Carper Statement on EPA’s “Secret Science” Supplemental Proposal

WASHINGTON, D.C. – Today, U.S. Senator Tom Carper, top Democrat on the Senate Environment and Public Works Committee, released the following statement after the Environmental Protection Agency (EPA) released its draft supplemental proposal for the Strengthening Transparency in Regulatory Science rule, the so-called “Secret Science” rule that would drastically undermine science in agency decision-making.

“Rather than encouraging reliance on the ‘best available’ data and science, this proposal would result in the suppression of scientific research and the censorship of scientists and experts. If there was ever a time for EPA to release an anti-science proposal, it is certainly not now. In fact, it’s hard to imagine a time when our nation needed to embrace science more than we do at this very moment. At a time when the American people are looking to the federal government to be guided by science and lead, and this proposal is far from what our country needs.”


As the federal government responds to the COVID-19 pandemic, examples abound of research that could (if this rule is finalized) at minimum require considerable review time to determine whether or not they meet the requirements of the Secret Science Rule, or considerable review time to determine whether or not they would require an exemption from the rule’s applicability before being used for EPA decision-making purposes. Some examples include:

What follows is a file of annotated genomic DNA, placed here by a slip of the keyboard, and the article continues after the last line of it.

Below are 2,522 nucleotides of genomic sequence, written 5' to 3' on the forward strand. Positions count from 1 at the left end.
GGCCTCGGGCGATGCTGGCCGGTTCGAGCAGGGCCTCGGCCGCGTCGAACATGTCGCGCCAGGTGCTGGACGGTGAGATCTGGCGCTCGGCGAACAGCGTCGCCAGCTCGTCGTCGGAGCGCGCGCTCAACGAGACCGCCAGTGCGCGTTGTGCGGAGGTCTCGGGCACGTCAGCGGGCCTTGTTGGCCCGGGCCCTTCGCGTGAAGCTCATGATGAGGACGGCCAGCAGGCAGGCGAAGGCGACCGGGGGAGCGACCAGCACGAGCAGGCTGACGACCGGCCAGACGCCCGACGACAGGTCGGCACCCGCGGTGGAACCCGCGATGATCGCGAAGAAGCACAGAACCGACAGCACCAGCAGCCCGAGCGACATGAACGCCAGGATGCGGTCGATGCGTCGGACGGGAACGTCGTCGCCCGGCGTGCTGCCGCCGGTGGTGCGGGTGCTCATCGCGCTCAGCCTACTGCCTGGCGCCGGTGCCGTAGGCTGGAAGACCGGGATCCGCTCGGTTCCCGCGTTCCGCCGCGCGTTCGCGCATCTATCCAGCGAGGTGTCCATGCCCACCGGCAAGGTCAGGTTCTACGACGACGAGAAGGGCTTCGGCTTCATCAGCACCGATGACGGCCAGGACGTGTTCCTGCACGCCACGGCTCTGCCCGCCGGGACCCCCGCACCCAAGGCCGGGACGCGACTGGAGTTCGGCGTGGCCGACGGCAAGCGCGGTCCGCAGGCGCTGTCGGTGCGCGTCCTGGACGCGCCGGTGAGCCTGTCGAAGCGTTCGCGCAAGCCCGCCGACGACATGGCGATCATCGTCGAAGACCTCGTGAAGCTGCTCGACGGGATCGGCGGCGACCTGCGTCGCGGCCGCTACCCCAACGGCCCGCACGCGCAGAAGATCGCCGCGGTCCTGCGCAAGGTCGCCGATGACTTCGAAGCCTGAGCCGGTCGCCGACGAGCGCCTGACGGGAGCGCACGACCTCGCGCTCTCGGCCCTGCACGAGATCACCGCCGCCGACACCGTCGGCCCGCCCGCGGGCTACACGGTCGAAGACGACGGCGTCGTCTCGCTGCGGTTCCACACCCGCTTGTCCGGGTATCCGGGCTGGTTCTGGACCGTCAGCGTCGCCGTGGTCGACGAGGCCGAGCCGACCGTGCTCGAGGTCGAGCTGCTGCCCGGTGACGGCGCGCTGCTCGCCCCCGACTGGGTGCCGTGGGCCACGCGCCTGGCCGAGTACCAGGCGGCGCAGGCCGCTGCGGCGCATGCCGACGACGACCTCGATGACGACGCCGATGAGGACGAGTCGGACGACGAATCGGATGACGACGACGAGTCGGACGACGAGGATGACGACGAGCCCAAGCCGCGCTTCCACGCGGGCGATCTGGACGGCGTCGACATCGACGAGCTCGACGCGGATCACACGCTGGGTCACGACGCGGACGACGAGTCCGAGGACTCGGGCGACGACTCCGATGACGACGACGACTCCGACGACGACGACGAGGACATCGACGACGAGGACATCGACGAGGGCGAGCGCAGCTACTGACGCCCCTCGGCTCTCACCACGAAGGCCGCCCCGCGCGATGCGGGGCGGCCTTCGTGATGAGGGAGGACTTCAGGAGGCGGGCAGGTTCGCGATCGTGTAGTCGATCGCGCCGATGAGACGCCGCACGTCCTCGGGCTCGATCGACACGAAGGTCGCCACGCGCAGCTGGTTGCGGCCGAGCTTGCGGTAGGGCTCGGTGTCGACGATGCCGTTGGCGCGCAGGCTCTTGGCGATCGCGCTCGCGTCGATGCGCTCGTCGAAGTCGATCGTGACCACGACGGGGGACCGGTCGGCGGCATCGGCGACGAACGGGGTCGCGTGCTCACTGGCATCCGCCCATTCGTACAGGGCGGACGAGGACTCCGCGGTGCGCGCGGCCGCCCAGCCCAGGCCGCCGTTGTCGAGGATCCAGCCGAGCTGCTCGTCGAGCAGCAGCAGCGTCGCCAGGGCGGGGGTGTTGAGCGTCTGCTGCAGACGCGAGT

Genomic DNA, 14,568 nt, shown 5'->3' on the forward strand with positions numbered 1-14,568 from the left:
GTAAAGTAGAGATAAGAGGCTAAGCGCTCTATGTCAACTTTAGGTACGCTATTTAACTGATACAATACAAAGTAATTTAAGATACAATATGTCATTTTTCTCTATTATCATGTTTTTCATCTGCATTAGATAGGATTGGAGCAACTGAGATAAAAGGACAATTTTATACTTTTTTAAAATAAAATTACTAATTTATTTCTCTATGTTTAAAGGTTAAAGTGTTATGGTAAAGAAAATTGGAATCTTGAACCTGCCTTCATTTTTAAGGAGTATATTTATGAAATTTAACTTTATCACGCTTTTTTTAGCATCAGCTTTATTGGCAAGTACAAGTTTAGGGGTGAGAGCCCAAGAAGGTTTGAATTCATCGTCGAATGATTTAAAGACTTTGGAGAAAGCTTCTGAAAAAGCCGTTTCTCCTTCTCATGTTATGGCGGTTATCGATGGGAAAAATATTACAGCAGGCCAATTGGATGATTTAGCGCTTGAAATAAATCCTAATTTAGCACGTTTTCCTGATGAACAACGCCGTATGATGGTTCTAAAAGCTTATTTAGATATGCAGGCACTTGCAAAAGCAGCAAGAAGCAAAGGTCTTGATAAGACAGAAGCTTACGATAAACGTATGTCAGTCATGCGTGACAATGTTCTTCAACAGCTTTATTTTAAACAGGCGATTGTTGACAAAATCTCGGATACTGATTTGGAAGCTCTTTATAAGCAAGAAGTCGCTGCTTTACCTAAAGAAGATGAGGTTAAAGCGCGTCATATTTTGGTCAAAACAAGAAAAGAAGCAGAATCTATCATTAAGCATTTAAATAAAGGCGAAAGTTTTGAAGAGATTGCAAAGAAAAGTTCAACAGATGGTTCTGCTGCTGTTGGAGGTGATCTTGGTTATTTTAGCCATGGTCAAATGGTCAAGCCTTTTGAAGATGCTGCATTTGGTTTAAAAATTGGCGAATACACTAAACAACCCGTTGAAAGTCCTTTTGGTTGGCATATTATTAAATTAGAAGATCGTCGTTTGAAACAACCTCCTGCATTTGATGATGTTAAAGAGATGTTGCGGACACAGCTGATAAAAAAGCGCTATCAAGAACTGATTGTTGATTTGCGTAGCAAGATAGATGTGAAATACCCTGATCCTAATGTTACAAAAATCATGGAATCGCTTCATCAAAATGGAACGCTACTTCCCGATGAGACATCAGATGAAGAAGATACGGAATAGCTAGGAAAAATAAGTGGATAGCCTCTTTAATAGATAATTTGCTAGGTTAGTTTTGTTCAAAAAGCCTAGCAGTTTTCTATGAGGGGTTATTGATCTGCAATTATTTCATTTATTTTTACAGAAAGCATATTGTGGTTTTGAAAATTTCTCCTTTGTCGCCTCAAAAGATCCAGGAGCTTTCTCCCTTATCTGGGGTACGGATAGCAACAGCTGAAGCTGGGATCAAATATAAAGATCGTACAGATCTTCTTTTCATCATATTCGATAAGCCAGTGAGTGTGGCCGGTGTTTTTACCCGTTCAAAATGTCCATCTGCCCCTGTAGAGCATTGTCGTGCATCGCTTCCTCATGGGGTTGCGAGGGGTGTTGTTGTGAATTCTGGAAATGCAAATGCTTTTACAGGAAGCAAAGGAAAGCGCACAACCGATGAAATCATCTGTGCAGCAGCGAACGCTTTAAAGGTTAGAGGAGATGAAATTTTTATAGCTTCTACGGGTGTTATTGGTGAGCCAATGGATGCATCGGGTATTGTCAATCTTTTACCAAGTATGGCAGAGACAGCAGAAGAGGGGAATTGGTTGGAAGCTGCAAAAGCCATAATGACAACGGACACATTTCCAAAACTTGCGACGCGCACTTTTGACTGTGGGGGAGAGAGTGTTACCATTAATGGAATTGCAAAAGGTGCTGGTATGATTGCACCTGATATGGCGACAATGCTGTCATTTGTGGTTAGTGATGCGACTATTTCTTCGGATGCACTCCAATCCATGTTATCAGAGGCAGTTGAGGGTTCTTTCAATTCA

• This March 2020 survey of existing research describes the interaction of several coronaviruses on surfaces with biocidal agents. EPA is responsible for recommending disinfectants for use against SARS-CoV-2 and other pathogens.
  • This November 2003 paper includes a statistical correlation between SARS fatalities in China and higher exposure to air pollution, information that could be relevant to EPA air officials as new criteria pollutant standards are developed.
  • This October 2015 paper describes the challenges associated with the sterilization and disposal of medical waste contaminated by Ebola. EPA worked jointly with CDC to develop disposal and sterilization guidelines and could be called on to do the same for COVID-19.

Earlier this month, Senator Carper asked the EPA Inspector General (IG) to open an investigation into potentially unlawful efforts and procedural problems related to the preparation and review of this supplemental proposal.